Daniel Exposito, winemaker at Domino de la Vega

Daniel Expósito – Winemaking in the Age of Climate Change

Winemaking has never been easy.  For while it is true that wine is really just fermented grape juice, there is a lot that can go wrong in the vineyard and in the cellar.  Threats like draught, frost, hail, oxidation, and unfriendly bacteria are just a few of the challenges that if not mitigated properly, can turn a promising vintage into expensive vinegar.  Luckily, over the past thousands of years, winemakers have learned a thing or two and have developed solutions for most of the curve balls that mother nature can throw their way.

While these threats are mostly localized, there are on occasion, bigger, more “global” issues to contend with.  Take pests for example.  At the end of the 1800’s, the biggest challenge to the wine industry, was phylloxera, a tiny pest that attacked roots stocks, and all but decimated wine production in Europe.  It wasn’t until growers learned how to graft European grapevines on to American root stocks, that the epidemic was curtailed, and the industry eventually rebounded.

“Climate change is not a hypothesis, but a fact,”

Wine production today faces another global threat, this time with climate change.  In a sense, climate change, could be a slower moving, less obvious “phylloxera” of the 21st century.   For Spain specifically, the changing climate means having to adapt to growing conditions which are hotter and dryer.  Some studies have even suggested that Spain’s climate could resemble that of North Africa by 2050.  Perhaps ok for camel breeders, but not good news, for the world’s largest exporter of wine.

Vineyard in Spain

Long hot summers are often coupled with little to no rainfall in Spain. It’s a challenge that will become increasingly difficult with climate change.

Oenologist and head winemaker at Valencia’s, Dominio de la Vega, Daniel Expósito, is taking a proactive approach.  “Climate change is not a hypothesis, but a fact,” says Expósito, who has been making wine for Dominio de la Vega since 2001, and was named “Oenologist of Year,” in 2009 by the Association of Oenologists of Valencia.  “As of 2006 we became aware that climate change affects wineries.  It was in 2007 that we started the Zenit-Demeter project.”  The Zenit-Demeter Project is a collaboration among 26 Spanish companies from various disciplines within the wine industry which collect and share data in an effort to identify best practices and techniques for adapting to the changing climate.  It’s the largest oenological project in the world, funded by a 20 million euro budget, with some of the biggest names in Spanish vino, like Miguel Torres, Protos Cellars, and Martín Códax participating alongside barrel producers, vine nurseries and yeast producers.

As a winemaker in the region of Utiel-Requena, Expósito’s research focuses on two main areas of wine production; the sparkling, Cava, and red wine made from the indigenous Bobal.   Since grape growing is extremely specific in terms of microclimate, altitude, soil type and orientation to the sun, Expósito measures and records quality indicators in the juice and wine produced from specific parcels of land.  “In the case of cava, we’re looking at parameters of acidity;  pH, total acidity, malic acid content, and tartaric acid content,” Expósito explains.  For reds, its about finding strategies to minimize the affects of a shortened maturity cycle.  When grapes mature too quickly the result is often an overbearing amount of alcohol (due to the sugar content) and a lack of complexity.  For this, Expósito says, “we look at collected data from indicators such as anthocyanins, tannins, polymerization, polyphenolic maturity index, and correlate them with storage capacity and organoleptic tasting.”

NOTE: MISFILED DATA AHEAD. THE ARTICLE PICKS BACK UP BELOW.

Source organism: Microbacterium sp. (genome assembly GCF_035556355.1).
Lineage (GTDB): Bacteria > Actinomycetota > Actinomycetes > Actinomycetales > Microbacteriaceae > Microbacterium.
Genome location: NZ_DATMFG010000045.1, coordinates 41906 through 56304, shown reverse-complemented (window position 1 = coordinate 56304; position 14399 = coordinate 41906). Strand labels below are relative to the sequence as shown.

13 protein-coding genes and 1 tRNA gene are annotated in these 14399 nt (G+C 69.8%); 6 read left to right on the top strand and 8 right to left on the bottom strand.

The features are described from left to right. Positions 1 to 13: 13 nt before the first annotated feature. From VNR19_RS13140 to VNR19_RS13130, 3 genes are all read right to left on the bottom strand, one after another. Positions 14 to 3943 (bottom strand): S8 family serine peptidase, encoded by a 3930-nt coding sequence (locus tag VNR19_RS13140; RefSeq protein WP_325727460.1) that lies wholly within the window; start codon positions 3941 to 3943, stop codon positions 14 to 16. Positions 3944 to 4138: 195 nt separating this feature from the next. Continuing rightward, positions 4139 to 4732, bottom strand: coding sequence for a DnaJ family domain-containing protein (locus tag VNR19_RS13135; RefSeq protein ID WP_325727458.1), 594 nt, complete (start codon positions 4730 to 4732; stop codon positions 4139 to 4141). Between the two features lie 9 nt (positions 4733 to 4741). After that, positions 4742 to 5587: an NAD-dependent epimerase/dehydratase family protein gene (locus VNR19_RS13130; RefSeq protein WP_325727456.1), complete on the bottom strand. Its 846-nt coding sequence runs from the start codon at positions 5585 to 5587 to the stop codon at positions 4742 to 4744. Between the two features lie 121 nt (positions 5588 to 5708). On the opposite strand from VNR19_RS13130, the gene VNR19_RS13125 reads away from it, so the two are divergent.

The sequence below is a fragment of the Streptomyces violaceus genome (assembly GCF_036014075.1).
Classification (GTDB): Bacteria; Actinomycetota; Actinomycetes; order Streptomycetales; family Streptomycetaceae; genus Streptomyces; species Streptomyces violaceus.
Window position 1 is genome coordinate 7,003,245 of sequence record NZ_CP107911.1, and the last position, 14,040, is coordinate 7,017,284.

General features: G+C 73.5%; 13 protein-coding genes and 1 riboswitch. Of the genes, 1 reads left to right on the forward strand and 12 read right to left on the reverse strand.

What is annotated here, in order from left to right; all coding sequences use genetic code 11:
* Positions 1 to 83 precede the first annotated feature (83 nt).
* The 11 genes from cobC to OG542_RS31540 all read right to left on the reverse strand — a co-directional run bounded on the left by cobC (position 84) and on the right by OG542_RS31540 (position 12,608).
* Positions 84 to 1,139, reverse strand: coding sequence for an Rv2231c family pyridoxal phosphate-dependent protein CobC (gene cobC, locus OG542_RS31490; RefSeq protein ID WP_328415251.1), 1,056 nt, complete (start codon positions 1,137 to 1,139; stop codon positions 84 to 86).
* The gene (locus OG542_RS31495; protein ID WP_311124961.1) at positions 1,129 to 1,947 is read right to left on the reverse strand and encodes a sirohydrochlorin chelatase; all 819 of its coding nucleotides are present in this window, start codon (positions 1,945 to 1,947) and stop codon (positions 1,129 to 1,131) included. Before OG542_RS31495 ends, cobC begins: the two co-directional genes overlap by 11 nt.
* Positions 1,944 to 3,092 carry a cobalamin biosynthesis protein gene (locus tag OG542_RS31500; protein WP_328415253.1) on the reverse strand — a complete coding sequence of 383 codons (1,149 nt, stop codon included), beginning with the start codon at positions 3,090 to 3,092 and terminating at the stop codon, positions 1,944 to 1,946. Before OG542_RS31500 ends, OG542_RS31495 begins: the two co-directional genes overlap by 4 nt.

“the Earth is constantly changing, so a winery like ours, has to be constantly alert, investigating and observing what happens with its climate, soil, grapes and wine.”

All of this data is collected over a five year period, as the wine is maturing, allowing Expósito and his team to make conclusions about different strategies and techniques which can be used to counteract the affects of a hotter, dryer vineyard.   It’s no easy task.  Not only must the research be done why simultaneously focusing on producing great wine, but it will never be complete.  As Expósito explains, “the Earth is constantly changing, so a winery like ours, has to be constantly alert, investigating and observing what happens with its climate, soil, grapes and wine.”

Grapes ready for harvest in a Spanish vineyard.

Grapes ready for harvest in a Spanish vineyard.

Despite the dire outlook that often accompanies a story such as this, Expósito seems remarkably optimistic.  When asked about predictions that Spain’s climate will someday resemble that of Morocco, he responds simply that “Estimations are estimations, almost always alarmist in the face of reality.”   To boot, Expósito tell us that while their findings do support the need for adaptation, that the challenge is “perhaps less alarming than (he) expected.”  He believes this could be evolutionary, stating that “having a variety very adapted to the area, such as the Bobal and being very old vineyards, the (climate) changes may have had less impact, so that changes in terms of viticulture and processing do not have to be drastic.”

It’s encouraging news indeed, and hopefully a trend that Expósito’s data will continue to support.   But as only time will tell, it’s at least comforting to know that Daniel Expósito and his fellow consortium of experts on the Zenit-Demeter project, are working on it, and that Spain will likely remain a wine growing country in the future, camels or not.





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